Pike Co. legislators lukewarm

Published 12:00 am Wednesday, February 9, 2000

on teenage driving law


Staff Writer

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Feb. 8, 2000 10 PM

If Alabama legislators so choose, it won’t be just parents restricting when teenagers can drive.

A bill before the Alabama Legislature would prevent 16-year-olds from riding around after midnight.

The bill sponsored by Rep. John Hawkins, R-Vestavia, will be considered by the House of Representatives Judiciary Committee this week.

This is not the first time Hawkins has introduced the legislation. Last year, his bill passed the House and Senate committee, but died in the Senate on the last night of the session.

It will be up to members of the House whether Alabama should become the 39th state to institute a graduated driver’s license, which would limit when teens can be on the roadways.

Under Hawkins’ bill, 15-year-olds will take a written test and get a Level 1 license, allowing the teen to drive accompanied by a parent, grandparent, legal guardian or person over 21 in the vehicle.

Then, at 16, the individual can take a road test and get a Level 2 license as long as he or she has received no traffic tickets or citations in the previous six months. The teenager will also be required to have a permission slip signed by a parent stating the teen can drive unsupervised.

What might upset some teenagers with a Level 2 license is they will not be allowed to drive between midnight and 6 a.m. unless they are accompanied by a parent or guardian or are traveling for work, school, church or an emergency.

Also no more than four people can be in the vehicle unless those individuals are parents or guardians.

Upon turning 17, a teen will be able to get a Level 3 license, which has no restrictions attached. If the individual has received a ticket or citations, that person will have to maintain a clean driving record for six months before being given a Level 3 license.

Marty Spellicy, director of the Alabama Traffic Safety Center at the University of Montevallo, told the Associated Press there is support for the concept, but concerns the bill will create too much work for the Alabama Department of Public Safety.

According to Spellicy, statistics on Alabama’s 6-year-old drivers warrant restrictions.

Sen. Wendell Mitchell, who represents Pike County, has some concerns about the proposed legislation.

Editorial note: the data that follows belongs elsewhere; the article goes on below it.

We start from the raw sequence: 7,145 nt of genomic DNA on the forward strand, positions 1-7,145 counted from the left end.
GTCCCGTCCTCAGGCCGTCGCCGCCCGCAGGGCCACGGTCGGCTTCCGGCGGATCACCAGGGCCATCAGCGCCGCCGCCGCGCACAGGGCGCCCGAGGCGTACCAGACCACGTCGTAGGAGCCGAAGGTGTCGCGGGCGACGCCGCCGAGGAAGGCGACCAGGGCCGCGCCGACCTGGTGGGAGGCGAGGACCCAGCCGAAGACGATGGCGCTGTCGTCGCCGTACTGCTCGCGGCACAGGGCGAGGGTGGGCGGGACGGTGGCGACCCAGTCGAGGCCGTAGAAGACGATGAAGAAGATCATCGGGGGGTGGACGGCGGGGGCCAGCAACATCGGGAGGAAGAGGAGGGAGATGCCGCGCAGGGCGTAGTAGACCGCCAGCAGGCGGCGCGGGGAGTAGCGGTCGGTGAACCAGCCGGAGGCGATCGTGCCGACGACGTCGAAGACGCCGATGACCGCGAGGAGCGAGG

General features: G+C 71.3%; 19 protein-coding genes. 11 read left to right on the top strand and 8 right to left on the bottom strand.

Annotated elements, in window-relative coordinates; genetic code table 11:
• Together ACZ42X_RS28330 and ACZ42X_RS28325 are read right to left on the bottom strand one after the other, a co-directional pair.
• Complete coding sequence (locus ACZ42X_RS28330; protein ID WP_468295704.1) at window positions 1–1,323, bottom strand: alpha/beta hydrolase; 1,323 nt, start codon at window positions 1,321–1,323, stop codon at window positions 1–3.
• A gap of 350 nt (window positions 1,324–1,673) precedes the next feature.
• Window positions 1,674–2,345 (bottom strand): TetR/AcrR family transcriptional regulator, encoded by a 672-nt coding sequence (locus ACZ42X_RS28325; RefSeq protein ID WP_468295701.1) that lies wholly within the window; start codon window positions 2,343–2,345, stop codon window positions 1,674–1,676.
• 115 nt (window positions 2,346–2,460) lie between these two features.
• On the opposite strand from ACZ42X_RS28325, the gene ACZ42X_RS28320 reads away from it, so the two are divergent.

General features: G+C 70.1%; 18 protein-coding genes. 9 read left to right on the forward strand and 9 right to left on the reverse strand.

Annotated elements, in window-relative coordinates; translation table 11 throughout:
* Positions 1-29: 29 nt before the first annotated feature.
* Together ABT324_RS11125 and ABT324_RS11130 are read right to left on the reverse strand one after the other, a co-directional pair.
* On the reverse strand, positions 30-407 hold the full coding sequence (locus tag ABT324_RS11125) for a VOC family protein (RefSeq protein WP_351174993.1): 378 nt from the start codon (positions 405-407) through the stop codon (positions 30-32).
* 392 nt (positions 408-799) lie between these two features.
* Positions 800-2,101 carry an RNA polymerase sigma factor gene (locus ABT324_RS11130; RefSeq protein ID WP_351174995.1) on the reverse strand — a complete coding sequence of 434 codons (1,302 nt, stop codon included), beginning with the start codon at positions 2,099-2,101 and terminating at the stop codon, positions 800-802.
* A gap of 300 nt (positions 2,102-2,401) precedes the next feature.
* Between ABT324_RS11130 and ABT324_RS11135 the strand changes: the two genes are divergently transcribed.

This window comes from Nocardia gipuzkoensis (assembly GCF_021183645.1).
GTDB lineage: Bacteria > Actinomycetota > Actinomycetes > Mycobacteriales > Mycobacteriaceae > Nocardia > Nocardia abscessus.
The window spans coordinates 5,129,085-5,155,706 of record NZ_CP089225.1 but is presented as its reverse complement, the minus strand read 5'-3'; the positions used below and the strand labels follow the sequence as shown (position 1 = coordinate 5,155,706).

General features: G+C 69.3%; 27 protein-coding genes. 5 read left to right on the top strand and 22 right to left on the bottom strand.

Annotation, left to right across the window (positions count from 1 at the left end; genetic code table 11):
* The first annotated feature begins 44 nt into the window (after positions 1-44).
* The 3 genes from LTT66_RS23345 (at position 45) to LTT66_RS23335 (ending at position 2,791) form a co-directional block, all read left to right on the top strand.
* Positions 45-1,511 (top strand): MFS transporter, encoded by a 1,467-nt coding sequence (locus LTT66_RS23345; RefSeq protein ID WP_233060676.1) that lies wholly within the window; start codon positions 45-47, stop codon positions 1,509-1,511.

Although he admits he doesn’t know a lot about the bill, Mitchell said he does not see a consistency in setting the restrictions, yet allowing exceptions to the rule.

Mitchell also wondered aloud how the legislation can be enforced.

"It sounds like a bill that has some merit, but needs to be studied more," Mitchell said.

State Rep. Alan Boothe, D-Troy, also has some questions about the bill regarding enforcement.

Boothe also questioned whether a teen getting up at 3 a.m. to go hunting would fall under the exceptions.

"The purpose of it is good, but it probably needs some work," Boothe said.

In 1996, 16-year-old drivers made up 1 percent of the licensed drivers in the state, but were involved in 4.5 percent of accidents. In other words, approximately one out of every five 16-year-olds had an accident before turning 17.

National statistics indicate 16-year-olds are involved in more accidents than an other age and are also more likely not to wear seat belts.

Hawkins has indicated his reason for introducing the legislation is because inexperience, inmaturity and distractions caused by friends in the car are increasing the accidents rates among teen drivers.

Spellicy said more traffic accidents involving 16-year-old drivers occur between 7 to 8 a.m. and 3 to 7 p.m., but said restricting driving after midnight will help because that is when drivers are more likely to get tired and are more likely to encounter drunk drivers.

Hawkins said he has gotten support from different agencies, but is "catching a lot of flack" from his grandchildren.